Social media firms face being banned if they fail to remove harmful content, health secretary Matt Hancock has suggested.
"We are a nation state, parliament is sovereign – as we are discovering in the Brexit process – and we can legislate if we need to. It would be far better to do this in concert with the social media companies but if we think they need to do things they are refusing to do, then we can and we must legislate," he said.
Pressed by the BBC on whether this could mean imposing extra taxes on social media giants or even banning them, Hancock replied: "Ultimately parliament does have that sanction. It's not where I'd like to end up."
His comments follow the death of 14-year old Molly Russell, who took her own life in 2017 after viewing content about suicide on social media. Her father has said Instagram, which is owned by Facebook, "helped kill my daughter".
Facebook has said it is "deeply sorry" about Russell's death.
Yesterday Hancock wrote a letter to social media firms in which he called on them to "purge" harmful online material about suicide following Russell's death.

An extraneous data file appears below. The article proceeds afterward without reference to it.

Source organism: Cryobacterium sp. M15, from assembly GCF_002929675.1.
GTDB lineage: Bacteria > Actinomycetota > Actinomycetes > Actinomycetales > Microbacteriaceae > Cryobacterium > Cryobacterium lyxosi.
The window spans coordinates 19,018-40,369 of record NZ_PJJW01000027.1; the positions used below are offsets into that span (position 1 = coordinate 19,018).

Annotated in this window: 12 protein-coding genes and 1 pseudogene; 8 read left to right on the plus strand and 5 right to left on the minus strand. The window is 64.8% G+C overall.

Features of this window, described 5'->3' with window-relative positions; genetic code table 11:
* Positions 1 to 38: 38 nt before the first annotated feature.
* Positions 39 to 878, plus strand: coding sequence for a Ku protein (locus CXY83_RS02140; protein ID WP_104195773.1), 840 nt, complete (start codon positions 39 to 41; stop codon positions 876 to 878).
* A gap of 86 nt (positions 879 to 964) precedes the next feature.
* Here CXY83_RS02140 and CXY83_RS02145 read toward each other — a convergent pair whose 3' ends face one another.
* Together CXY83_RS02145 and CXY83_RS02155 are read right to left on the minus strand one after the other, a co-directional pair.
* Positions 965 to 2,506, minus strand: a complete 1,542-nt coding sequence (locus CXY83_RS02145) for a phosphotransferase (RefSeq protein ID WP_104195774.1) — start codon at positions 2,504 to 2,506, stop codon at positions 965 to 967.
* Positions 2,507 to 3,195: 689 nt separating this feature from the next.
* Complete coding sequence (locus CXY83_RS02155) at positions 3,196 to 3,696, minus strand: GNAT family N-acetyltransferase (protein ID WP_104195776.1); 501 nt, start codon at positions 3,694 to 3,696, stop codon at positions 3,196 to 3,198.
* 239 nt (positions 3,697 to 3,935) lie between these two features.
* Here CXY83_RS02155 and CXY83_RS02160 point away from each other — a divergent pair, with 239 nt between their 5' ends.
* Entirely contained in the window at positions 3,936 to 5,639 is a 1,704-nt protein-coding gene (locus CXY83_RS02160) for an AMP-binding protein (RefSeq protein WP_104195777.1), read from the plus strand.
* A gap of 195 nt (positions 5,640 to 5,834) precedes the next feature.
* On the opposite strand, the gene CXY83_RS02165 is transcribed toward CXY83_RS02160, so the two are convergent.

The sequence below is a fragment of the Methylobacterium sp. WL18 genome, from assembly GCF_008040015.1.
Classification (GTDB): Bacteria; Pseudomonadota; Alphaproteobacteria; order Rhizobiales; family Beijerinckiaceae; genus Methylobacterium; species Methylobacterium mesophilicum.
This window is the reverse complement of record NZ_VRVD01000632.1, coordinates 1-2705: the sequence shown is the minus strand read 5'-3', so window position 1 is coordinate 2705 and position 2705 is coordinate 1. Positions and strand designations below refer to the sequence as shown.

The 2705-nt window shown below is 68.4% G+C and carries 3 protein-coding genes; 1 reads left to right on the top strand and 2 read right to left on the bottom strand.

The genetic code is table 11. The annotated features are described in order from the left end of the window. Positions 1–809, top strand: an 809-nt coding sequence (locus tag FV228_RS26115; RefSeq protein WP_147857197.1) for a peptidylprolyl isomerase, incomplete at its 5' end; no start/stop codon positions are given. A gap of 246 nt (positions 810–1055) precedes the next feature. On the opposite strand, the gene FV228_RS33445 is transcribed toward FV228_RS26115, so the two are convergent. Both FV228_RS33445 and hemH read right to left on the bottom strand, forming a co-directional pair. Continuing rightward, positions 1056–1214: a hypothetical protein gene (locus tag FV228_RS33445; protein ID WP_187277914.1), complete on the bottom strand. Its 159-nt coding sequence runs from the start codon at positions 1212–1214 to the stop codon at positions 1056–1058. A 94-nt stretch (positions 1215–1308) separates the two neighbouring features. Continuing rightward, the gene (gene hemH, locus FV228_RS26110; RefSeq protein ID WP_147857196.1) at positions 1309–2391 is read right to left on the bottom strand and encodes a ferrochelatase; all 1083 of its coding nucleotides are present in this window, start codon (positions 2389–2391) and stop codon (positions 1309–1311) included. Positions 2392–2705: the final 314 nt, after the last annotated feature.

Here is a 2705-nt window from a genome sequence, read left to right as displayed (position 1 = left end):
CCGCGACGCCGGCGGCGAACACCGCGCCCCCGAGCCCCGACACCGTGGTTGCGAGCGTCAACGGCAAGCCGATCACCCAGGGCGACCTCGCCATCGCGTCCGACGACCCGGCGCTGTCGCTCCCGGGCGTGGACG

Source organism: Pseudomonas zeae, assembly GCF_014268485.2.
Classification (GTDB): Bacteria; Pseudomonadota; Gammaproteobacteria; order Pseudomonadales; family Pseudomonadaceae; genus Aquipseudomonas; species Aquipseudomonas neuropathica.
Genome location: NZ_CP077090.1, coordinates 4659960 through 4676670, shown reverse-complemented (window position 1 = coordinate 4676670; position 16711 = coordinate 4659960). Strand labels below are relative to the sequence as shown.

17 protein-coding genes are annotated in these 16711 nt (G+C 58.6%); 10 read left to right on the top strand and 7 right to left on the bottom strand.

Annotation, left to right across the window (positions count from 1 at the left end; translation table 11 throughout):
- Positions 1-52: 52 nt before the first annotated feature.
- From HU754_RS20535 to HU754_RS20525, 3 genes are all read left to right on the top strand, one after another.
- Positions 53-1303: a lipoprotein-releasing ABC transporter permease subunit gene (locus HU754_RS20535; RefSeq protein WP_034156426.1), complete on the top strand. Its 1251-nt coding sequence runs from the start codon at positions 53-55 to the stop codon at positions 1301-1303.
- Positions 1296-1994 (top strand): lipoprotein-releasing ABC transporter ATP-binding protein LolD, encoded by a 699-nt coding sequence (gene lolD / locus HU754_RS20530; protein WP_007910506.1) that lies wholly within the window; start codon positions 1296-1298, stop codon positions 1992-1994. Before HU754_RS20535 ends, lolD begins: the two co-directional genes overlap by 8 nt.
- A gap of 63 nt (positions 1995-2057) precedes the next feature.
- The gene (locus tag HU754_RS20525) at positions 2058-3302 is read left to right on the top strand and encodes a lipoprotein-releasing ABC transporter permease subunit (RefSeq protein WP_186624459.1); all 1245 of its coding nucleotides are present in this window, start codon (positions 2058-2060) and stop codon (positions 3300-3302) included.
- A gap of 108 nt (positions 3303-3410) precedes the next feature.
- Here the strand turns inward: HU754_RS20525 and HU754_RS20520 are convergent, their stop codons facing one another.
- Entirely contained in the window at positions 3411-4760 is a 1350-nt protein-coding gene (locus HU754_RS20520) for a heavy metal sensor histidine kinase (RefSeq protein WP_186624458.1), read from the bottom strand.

He said: “I welcome that you have already taken important steps, and developed some capabilities to remove harmful content. But I know you will agree that more action is urgently needed.
“It is appalling how easy it still is to access this content online and I am in no doubt about the harm this material can cause, especially for young people.
“It is time for internet and social media providers to step up and purge this content once and for all.”
An Instagram spokesperson said: "Our thoughts go out to Molly's family and anyone dealing with the issues raised in this report. Nothing is more important to us than the safety of the people in our community, and we work with experts every day to best understand the ways to keep them safe.
“We are undertaking a full review of our enforcement policies and technologies around self-harm, suicide and eating disorders. As part of this, we are consulting further with mental health bodies and academics to understand what more we can do to protect and support our community, especially young people. While we undertake this review, we are taking measures aimed at preventing people from finding self-harm related content through search and hashtags.”
Andy Burrows, NSPCC associate head of child safety online said: “Most social media sites say they prohibit material that glorifies self-harm and suicide but time and time again they fail to enforce their own terms and conditions.
“While platforms continue to make their own rules, children continue to be exposed to inappropriate and potentially dangerous content on their favourite sites."